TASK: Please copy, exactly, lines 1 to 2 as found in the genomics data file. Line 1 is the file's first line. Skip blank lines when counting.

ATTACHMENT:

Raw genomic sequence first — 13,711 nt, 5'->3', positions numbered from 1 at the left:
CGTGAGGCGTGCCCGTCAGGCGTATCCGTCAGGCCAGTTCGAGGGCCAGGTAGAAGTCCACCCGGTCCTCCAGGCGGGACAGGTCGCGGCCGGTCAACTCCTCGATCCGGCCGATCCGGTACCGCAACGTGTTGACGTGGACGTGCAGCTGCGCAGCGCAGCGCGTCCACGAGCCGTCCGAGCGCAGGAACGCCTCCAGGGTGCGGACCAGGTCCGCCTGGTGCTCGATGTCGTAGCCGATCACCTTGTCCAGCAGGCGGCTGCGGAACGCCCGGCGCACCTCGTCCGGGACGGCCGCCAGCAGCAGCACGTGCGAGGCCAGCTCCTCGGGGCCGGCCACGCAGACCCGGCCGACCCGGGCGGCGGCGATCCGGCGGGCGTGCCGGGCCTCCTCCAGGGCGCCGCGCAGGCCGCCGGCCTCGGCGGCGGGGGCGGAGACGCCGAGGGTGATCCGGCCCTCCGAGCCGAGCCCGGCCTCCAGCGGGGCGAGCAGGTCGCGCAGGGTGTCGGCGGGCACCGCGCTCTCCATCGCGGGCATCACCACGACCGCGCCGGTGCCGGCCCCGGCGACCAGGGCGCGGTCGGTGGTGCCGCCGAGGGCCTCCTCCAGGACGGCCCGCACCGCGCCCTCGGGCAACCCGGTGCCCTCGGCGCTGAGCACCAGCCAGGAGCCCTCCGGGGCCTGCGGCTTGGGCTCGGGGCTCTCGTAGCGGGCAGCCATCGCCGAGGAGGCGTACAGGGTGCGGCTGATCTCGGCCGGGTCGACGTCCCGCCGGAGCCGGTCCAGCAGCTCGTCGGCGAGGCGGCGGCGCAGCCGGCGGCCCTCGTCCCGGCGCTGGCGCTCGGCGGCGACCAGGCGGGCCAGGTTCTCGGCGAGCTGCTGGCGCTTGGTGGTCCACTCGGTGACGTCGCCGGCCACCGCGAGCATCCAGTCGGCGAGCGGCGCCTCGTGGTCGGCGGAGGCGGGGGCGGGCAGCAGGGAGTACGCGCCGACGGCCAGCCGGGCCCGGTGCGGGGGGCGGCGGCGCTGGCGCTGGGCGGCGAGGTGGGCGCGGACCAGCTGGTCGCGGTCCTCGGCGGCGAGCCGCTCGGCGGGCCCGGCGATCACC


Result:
Raw genomic sequence first — 13,711 nt, 5'->3', positions numbered from 1 at the left:
CGTGAGGCGTGCCCGTCAGGCGTATCCGTCAGGCCAGTTCGAGGGCCAGGTAGAAGTCCACCCGGTCCTCCAGGCGGGACAGGTCGCGGCCGGTCAACTCCTCGATCCGGCCGATCCGGTACCGCAACGTGTTGACGTGGACGTGCAGCTGCGCAGCGCAGCGCGTCCACGAGCCGTCCGAGCGCAGGAACGCCTCCAGGGTGCGGACCAGGTCCGCCTGGTGCTCGATGTCGTAGCCGATCACCTTGTCCAGCAGGCGGCTGCGGAACGCCCGGCGCACCTCGTCCGGGACGGCCGCCAGCAGCAGCACGTGCGAGGCCAGCTCCTCGGGGCCGGCCACGCAGACCCGGCCGACCCGGGCGGCGGCGATCCGGCGGGCGTGCCGGGCCTCCTCCAGGGCGCCGCGCAGGCCGCCGGCCTCGGCGGCGGGGGCGGAGACGCCGAGGGTGATCCGGCCCTCCGAGCCGAGCCCGGCCTCCAGCGGGGCGAGCAGGTCGCGCAGGGTGTCGGCGGGCACCGCGCTCTCCATCGCGGGCATCACCACGACCGCGCCGGTGCCGGCCCCGGCGACCAGGGCGCGGTCGGTGGTGCCGCCGAGGGCCTCCTCCAGGACGGCCCGCACCGCGCCCTCGGGCAACCCGGTGCCCTCGGCGCTGAGCACCAGCCAGGAGCCCTCCGGGGCCTGCGGCTTGGGCTCGGGGCTCTCGTAGCGGGCAGCCATCGCCGAGGAGGCGTACAGGGTGCGGCTGATCTCGGCCGGGTCGACGTCCCGCCGGAGCCGGTCCAGCAGCTCGTCGGCGAGGCGGCGGCGCAGCCGGCGGCCCTCGTCCCGGCGCTGGCGCTCGGCGGCGACCAGGCGGGCCAGGTTCTCGGCGAGCTGCTGGCGCTTGGTGGTCCACTCGGTGACGTCGCCGGCCACCGCGAGCATCCAGTCGGCGAGCGGCGCCTCGTGGTCGGCGGAGGCGGGGGCGGGCAGCAGGGAGTACGCGCCGACGGCCAGCCGGGCCCGGTGCGGGGGGCGGCGGCGCTGGCGCTGGGCGGCGAGGTGGGCGCGGACCAGCTGGTCGCGGTCCTCGGCGGCGAGCCGCTCGGCGGGCCCGGCGATCACC